Bonkers for Lost in Yonkers

When Stanislavski wrote his seminal work “The Actor Prepares,” he never could have imagined David Abrams’ method for memorizing lines.

“I put on Jimi Hendrix and Bob Dylan records,” says Abrams, who co-stars in the Ross Valley Players’ upcoming production of “Lost in Yonkers.” “I walk in a circle in my room and practice my lines in 15-minute segments.”

If Abrams finds himself in a purple haze lately, it’s because opening night is near. The play opens July 16 in Ross. So far, says the 17-year-old San Rafael resident, rehearsals have gone well, but it’s easy to have fun doing Neil Simon’s 1991 Tony Award-winning comedy.

It’s especially fun for Abrams and his fellow teen cast member Kyle Lemle, 14, of Mill Valley. The two youngest members of the cast play Artie and Jay, Jewish brothers living with their grandmother in 1942 while their widower father is out of town working at a munitions plant.

Also in the dramatis personae, the boys’ wacky relatives: Aunt Bella, Uncle Louie and Aunt Gert (who has the odd habit of talking while inhaling).

It’s not exactly typecasting, but Abrams and Lemle both happen to be Jewish, which they concede has helped them perfect their roles.

“Judaism is not a huge theme in the play,” says Abrams, “but it’s definitely important to the story. The family came to America from Germany.”

For Lemle, the role is the latest in a string of professional acting gigs. He’s appeared in several Mountain Plays at Mount Tam’s Cushing Memorial Amphitheater, including “My Fair Lady” and “Oliver.” He also co-starred in the Marin Theatre Company’s production of “Lady in the Dark.”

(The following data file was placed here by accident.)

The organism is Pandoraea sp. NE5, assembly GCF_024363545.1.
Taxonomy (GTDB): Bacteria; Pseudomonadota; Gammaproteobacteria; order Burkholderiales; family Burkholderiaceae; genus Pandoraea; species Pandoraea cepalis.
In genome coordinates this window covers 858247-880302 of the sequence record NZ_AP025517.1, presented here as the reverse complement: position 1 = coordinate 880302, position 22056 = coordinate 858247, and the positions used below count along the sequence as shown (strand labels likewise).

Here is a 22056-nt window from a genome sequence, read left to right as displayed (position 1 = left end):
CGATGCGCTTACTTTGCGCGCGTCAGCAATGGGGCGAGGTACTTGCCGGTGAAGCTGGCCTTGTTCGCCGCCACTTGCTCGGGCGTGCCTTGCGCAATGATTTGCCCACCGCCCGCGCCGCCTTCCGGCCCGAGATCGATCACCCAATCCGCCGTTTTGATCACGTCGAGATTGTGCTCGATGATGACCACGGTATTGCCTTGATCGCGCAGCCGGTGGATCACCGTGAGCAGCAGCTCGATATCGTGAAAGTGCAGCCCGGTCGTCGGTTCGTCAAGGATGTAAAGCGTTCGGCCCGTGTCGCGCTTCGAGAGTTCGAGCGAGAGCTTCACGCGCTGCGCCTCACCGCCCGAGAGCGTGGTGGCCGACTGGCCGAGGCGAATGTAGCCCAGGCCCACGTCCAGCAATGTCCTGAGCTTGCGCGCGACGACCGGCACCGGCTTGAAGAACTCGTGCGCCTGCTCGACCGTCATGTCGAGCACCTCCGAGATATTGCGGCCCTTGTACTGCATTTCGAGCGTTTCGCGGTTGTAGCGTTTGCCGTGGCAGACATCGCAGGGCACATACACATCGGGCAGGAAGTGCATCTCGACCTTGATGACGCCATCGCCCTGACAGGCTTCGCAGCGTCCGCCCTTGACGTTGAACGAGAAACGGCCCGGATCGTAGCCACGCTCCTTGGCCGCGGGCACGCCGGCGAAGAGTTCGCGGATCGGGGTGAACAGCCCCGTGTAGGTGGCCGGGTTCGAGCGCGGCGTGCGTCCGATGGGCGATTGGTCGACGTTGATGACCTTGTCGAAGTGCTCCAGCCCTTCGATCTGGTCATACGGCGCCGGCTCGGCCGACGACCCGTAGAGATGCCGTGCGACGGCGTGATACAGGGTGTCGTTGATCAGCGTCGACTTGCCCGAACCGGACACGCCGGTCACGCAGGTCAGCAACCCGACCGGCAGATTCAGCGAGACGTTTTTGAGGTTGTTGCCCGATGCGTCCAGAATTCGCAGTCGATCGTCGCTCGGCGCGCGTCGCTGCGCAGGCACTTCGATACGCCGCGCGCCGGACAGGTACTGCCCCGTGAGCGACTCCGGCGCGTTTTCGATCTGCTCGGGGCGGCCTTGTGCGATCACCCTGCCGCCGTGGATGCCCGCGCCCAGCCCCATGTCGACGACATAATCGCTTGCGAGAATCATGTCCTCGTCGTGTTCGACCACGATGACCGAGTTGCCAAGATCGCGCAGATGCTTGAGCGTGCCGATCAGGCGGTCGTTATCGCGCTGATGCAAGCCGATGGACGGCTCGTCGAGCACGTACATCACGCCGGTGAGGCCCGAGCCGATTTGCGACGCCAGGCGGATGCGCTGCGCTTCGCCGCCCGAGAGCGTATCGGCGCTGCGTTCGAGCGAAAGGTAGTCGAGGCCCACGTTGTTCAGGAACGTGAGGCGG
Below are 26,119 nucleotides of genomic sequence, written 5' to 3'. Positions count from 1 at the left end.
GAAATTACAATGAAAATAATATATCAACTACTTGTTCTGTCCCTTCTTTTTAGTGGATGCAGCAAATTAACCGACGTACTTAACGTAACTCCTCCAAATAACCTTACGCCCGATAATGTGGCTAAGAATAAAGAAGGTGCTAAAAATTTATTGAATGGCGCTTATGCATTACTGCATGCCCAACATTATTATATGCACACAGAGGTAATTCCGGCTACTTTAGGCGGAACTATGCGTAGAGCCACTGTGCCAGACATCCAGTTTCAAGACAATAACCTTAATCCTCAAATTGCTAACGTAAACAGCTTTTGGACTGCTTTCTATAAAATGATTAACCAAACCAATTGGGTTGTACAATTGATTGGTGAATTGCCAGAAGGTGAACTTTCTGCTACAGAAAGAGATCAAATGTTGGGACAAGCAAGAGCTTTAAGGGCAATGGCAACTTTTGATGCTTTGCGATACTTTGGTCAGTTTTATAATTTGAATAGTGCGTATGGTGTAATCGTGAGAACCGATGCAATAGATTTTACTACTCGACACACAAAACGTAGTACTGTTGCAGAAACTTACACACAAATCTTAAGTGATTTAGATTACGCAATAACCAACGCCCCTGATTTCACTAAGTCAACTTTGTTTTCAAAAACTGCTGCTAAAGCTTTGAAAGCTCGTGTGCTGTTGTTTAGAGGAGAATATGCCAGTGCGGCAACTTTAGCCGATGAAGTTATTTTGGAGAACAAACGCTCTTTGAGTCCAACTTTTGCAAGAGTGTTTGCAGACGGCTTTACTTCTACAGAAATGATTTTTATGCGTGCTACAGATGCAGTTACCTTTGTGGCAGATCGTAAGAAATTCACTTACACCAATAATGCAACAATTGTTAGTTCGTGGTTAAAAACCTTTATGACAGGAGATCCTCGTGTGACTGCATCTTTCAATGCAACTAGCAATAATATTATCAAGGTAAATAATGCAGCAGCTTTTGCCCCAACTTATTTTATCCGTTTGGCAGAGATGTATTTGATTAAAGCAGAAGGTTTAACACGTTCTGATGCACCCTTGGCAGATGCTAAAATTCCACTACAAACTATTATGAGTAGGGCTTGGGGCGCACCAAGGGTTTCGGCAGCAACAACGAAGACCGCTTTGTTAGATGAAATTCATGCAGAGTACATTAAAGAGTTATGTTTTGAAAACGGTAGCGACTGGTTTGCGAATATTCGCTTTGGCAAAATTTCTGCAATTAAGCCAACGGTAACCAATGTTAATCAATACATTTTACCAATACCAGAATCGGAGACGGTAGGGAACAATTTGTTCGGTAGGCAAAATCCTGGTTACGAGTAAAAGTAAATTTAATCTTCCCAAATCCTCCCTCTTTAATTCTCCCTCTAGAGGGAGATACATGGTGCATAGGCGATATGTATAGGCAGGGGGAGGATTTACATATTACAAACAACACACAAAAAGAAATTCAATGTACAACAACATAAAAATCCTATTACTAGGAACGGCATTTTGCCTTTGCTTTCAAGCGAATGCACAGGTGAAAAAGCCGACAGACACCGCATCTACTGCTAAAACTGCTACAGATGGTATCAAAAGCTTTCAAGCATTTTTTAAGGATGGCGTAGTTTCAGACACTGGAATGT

Says Lemle, “I started doing plays at school in third grade and got hooked after that.”

For Abrams, “Lost in Yonkers” is his first professional gig after a career in the drama department at Terra Linda High School. He cut his acting teeth in a few juicy roles there, co-starring in plays like Tom Stoppard’s “The Real Inspector Hound” and Shakespeare’s “Henry V.”

“My parents took me to the theater a lot,” he recalls of his childhood. “I always liked to entertain people and make them feel good. Now it’s fun to do the process of acting, and become a completely different person.”

Raised in a Reform household, Abrams grew up attending Congregation Rodef Sholom in San Rafael. His mother is a former sisterhood president there.

Lemle, a 10th-grader at Marin Academy in San Rafael, grew up in a less-observant household but still enjoys attending seders and celebrating the High Holy Days with his family.

Mostly, though, he is deeply committed to his passion for acting. “I’m devoting all my time to theater,” he says. “When I’m not in a play, I get depressed.”

No one’s depressed at rehearsals these days. Says Abrams, “It’s a blast. As soon as we stop acting, we’re laughing. We all get along.”

Adds Lemle, “It’s going to be really great. The actors are all really committed.”

And besides the thrill of performing live theater, there’s one other aspect to the show that pleases Abrams. “I’m used to playing completely different kinds of characters,” he says. “I’ve never been a kid before in all those other productions. It’s great to be playing a character my age.”

“Lost in Yonkers” by Neil Simon plays 2 p.m. Sundays, 7:30 p.m. Thursdays and 8 p.m. Fridays and Saturdays, July 16 to Aug. 22, at the Barn Theater, Marin Art & Garden Center, 30 Sir Francis Drake Blvd., Ross. Tickets: $12-$17. Information: (415) 456-9555.

Dan Pine

Dan Pine is a contributing editor at J. He was a longtime staff writer at J. and retired as news editor in 2020.